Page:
“The quality of art in our country, particularly the apathetic attitude of the public towards the fostering of a cultural renaissance, is depressing.” – Amrita Sher-Gil, 1937, The Tribune
Words of a 24-year-old artist returned from Europe, scathing in her criticism of the Indian art milieu that she had made her own. It’s easy to see why Amrita Sher-Gil’s strong persona dominates most of the discussion around her work. Her contribution to Indian art was historic, but “the grande dame” of Indian art barely lived long enough to paint for a decade as an adult.
The latest tribute for Amrita Sher-Gil’s birth centenary this year was in Paris, the city where she spent most of her formative years. Remembering Amrita opened at the UNESCO headquarters with photomontages and films brought in from both India and Hungary. Photos taken by her father Umrao Singh Sher-Gil, and her Hungarian maternal uncle, the Indologist Ervin Baktay, were also featured. Digital reproductions of her works from the National Gallery of Modern Art (NGMA) were displayed and her letters (published in 2010 by her nephew Vivan Sundaram) were quoted.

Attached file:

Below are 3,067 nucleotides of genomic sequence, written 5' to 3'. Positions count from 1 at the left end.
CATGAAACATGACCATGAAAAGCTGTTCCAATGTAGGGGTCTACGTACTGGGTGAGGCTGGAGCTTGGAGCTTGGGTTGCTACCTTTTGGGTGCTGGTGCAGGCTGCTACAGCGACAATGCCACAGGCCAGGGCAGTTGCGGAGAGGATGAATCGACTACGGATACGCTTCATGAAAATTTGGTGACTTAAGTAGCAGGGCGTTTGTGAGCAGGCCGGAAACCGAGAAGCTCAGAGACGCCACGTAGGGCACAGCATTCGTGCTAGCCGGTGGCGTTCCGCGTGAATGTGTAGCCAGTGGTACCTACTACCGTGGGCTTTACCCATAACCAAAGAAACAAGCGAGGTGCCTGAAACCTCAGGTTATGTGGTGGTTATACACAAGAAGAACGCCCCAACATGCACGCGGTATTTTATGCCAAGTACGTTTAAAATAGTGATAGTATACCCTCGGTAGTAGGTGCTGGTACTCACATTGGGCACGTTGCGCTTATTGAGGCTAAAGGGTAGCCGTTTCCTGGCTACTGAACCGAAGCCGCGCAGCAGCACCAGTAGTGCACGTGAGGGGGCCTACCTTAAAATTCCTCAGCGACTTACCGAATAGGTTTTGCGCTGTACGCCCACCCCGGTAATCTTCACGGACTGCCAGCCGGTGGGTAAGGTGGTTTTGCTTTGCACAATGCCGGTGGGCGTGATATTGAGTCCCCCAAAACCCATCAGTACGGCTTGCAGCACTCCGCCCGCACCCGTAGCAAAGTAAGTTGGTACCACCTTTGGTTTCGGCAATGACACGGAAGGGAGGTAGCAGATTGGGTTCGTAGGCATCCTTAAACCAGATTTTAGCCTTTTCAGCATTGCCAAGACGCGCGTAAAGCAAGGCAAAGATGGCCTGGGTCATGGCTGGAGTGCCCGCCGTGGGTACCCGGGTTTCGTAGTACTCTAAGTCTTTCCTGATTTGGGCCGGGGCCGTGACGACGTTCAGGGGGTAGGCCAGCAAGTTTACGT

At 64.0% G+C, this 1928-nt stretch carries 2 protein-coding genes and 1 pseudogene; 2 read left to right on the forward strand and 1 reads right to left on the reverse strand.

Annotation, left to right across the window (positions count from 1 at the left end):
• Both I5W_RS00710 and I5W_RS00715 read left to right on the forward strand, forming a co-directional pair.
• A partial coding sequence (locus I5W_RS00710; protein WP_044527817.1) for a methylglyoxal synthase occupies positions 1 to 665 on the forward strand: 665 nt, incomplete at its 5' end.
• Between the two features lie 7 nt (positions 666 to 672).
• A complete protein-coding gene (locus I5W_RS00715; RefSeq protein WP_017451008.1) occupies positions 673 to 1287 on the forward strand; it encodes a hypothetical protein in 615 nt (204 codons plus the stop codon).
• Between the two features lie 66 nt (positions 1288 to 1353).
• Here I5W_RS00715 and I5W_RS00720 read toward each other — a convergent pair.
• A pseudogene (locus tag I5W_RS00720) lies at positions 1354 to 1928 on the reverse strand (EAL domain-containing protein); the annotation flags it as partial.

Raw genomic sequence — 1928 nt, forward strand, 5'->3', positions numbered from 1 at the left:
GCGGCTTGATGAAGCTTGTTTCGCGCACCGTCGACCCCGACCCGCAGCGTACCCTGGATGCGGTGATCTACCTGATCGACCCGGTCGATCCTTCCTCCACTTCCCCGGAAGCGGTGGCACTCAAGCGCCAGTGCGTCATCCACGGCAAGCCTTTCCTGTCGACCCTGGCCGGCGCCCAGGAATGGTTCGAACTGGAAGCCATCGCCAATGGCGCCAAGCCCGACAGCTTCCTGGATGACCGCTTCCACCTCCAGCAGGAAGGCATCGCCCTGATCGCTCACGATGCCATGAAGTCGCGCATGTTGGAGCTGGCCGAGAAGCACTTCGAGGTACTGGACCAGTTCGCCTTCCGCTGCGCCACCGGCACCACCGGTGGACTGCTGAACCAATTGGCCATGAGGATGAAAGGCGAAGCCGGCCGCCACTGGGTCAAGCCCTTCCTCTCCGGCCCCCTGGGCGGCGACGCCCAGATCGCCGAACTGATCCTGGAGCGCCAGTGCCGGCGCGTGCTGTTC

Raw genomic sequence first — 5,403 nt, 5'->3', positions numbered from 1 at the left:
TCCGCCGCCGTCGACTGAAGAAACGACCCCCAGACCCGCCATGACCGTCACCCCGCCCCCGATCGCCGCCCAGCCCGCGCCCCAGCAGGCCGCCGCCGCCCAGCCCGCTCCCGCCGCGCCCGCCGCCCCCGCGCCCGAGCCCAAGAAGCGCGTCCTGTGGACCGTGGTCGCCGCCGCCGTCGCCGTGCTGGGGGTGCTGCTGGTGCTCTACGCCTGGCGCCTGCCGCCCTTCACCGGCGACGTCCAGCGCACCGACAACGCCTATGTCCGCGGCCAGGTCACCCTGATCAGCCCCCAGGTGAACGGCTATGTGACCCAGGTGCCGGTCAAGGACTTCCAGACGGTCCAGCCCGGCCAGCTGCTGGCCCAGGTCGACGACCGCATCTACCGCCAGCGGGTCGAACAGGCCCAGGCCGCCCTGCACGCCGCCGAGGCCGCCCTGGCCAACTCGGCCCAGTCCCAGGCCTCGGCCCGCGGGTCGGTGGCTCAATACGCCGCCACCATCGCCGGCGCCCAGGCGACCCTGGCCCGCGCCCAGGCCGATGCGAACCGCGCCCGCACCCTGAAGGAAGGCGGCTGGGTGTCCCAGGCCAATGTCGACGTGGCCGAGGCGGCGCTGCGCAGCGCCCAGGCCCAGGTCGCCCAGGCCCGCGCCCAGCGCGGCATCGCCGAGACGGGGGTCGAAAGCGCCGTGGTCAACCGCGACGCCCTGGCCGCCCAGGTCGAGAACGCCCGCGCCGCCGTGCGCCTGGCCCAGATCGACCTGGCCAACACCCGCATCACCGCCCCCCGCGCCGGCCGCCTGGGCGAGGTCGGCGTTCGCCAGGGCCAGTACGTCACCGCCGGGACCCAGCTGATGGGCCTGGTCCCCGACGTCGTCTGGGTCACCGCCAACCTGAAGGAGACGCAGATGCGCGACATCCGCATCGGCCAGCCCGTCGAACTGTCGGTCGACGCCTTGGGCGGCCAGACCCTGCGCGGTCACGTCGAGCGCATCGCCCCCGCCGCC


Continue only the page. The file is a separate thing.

Paris was Amrita’s real introduction to the vibrant art scene in the “West”. She had been sketching and painting since she was a child, first in India and then in Hungary, but she took her formal training at the École des Beaux-Arts in Paris. During this phase, Amrita discovered Indian art at the Musée Guimet and later took the decision to live and paint in India. Her niece Navina Sundaram, who curated one part of the Paris exhibition, says, “She was 16 when she came to Paris and had artist friends in Montmartre. It was an exciting time for her and she matured here as a person. She returned to India in 1934 and then paved the way for all those who came later, including the Progressives such as MF Husain, Akbar Padamsee and Krishen Khanna, who have acknowledged her influence.”